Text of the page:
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May our nonprofit donate to worthy individuals?

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May our nonprofit donate to worthy individuals?

Our 501(c)(3) organization is formed for “community betterment” purposes. We want to start making Community Grants to "do good" types, be they individuals, the scouts, or the XYZ Senior Center. One candidate is the retired carpenter who builds "public benches" for the town commercial area. He donates his time and skills but would like the material costs to be covered. May we make grants to individuals, or must we make our grants only to other 501(c)(3) charities?

An individual may claim a charitable contribution deduction only for a gift to a 501(c)(3) organization and not directly to a “worthy individual” who has needs of a type that are often covered by charitable organizations.  But 501(c)(3) organizations can — and regularly do — make grants and provide services to qualified individuals, to feed the hungry, house the homeless, pay for medical costs, provide scholarships, etc.  They fulfill their charitable purposes by helping individuals, often making direct grants to individuals.  (One caveat:  You can’t make grants to individuals from donor advised funds.  (See Ready Reference Page:  Congress Passes Charitable Reforms”))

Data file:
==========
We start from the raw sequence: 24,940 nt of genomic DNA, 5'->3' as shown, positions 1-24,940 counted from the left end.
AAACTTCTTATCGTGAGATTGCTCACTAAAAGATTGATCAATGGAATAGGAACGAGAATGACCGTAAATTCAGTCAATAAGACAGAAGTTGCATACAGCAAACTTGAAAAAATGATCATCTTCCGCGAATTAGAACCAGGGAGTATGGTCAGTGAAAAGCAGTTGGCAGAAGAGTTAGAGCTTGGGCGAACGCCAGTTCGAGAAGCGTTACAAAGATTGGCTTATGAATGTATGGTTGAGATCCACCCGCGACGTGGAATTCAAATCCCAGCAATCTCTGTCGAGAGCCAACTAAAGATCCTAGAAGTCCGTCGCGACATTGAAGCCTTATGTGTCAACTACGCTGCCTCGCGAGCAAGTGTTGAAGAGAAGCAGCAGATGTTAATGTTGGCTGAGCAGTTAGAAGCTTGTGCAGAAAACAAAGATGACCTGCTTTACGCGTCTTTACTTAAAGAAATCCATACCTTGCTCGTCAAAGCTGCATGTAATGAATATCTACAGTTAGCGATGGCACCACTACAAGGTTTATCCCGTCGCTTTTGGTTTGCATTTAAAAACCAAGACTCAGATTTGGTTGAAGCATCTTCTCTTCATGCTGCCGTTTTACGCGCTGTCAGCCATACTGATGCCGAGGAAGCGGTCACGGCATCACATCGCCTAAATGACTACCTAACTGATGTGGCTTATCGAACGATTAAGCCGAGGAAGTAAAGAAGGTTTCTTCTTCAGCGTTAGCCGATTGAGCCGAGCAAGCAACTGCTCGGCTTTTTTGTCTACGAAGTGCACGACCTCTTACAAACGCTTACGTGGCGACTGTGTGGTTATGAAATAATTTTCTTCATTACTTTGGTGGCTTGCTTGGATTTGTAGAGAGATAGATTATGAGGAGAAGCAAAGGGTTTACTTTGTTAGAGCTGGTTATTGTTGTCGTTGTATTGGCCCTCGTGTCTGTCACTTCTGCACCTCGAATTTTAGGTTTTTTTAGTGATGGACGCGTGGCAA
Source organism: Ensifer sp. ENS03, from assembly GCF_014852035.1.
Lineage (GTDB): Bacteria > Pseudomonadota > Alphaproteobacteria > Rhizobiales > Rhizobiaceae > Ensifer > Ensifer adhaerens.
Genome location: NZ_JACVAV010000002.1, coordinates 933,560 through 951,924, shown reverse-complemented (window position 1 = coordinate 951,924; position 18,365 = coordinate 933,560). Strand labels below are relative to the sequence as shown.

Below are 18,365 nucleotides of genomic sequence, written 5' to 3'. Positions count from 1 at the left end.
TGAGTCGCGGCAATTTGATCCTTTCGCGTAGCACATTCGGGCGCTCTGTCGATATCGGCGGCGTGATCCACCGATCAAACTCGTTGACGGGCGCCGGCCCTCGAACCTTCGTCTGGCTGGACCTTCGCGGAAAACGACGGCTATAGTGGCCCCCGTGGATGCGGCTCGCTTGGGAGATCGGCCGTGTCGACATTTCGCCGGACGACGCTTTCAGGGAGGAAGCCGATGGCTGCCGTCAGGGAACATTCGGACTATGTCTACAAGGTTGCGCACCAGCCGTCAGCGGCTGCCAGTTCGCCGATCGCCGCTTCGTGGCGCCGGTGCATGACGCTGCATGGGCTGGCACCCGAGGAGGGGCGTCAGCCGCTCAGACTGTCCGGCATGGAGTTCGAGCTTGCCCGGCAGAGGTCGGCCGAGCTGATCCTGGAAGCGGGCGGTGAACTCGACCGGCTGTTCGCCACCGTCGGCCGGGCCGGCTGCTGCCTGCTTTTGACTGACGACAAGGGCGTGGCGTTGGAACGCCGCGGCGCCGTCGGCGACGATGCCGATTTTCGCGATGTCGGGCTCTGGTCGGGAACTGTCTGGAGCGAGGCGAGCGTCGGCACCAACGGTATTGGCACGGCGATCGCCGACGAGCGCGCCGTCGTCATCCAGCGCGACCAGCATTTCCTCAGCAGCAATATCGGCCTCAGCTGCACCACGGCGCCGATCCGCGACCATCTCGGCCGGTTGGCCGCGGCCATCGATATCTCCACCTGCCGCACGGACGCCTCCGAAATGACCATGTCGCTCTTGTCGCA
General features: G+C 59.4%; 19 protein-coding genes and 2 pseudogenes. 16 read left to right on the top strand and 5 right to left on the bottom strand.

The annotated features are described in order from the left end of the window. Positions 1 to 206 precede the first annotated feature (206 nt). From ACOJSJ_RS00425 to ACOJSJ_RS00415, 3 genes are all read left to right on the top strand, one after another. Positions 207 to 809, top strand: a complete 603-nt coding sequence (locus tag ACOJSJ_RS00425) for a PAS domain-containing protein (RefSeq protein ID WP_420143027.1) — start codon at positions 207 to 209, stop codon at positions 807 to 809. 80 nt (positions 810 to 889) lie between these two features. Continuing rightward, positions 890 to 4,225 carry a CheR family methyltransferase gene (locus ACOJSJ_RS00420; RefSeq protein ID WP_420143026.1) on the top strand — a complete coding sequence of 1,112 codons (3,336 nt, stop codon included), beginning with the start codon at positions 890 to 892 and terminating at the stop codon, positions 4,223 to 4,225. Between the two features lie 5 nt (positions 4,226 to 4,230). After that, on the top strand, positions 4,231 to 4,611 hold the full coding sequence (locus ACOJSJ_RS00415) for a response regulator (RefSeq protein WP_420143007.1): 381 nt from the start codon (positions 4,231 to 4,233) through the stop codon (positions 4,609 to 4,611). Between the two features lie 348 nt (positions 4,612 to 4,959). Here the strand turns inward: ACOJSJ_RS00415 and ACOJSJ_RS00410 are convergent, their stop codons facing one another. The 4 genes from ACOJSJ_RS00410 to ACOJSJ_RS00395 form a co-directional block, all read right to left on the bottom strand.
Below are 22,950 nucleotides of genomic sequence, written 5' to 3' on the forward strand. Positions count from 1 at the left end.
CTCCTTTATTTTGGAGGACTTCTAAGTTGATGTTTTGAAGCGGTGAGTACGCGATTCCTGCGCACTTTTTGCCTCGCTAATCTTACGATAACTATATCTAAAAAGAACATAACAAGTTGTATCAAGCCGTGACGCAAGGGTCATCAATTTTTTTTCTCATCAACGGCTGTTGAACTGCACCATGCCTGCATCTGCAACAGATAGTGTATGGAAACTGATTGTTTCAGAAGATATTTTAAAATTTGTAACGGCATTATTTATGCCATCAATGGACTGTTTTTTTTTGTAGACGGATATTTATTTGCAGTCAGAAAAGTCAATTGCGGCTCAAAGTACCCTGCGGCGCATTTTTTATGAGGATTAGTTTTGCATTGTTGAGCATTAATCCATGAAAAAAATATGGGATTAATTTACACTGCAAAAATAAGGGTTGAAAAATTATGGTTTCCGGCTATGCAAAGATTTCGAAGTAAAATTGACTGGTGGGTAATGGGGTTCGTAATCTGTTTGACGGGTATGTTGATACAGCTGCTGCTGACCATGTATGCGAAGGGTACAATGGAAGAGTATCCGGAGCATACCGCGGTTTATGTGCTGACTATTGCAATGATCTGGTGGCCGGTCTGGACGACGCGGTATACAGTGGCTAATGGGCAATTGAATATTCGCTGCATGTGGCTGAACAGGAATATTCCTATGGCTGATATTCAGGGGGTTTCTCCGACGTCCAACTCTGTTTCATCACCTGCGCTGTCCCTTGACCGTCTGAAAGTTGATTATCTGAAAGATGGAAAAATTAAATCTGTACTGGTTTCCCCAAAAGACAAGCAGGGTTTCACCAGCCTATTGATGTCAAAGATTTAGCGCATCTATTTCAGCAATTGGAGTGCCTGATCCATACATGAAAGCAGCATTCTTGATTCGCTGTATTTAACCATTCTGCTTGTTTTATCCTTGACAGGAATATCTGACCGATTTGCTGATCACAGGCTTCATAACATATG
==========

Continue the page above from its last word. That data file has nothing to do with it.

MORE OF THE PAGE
If you do make grants to individuals, you must be sure that they help you fulfill your exempt purpose.  You also ought to set up a set of criteria and a process that provides a more objective result and precludes any claims of favoritism for those related to the organization.

Tuesday, September 3, 2013


What happens if someone makes a charitable contribution to a charity and
does not know at the time of the contribution what it will be used for.
Later on the charity uses the contribution to make a grant to an individual.
Does the charity then have to inform the donor that their contributions
isn't tax-deductible? --D.L. via email

As long as the donor's gift was not "earmarked" for a specific individual when given, the contribution is still deductible.   The donor may be aware that the gift will be used for the benefit of an individual, but so long as the organization, and not the donor, selects the beneficiary, the contribution is good. --Don Kramer

We regularly give to individuals who are fulfilling our mission. One example - we gave $100.00 to a woman artist to buy supplies to paint murals on day care centers in underprivileged neighborhoods. Glad to hear we having been following the law! --V. via email

From this discussion, may I assume that we, as a 501(c)3 religious organization providing religious services and support for the incarcerated and/or recently released, can provide a personal cash donation directly to a jail employee to purchase inmate training materials not covered by the jail's budget? --C. via email

I don't know of any tax reason why you cannot give to the employee for the benefit of the inmates. You should be sure to check with the authorities to be sure it is not against the facility's rules. --Don Kramer

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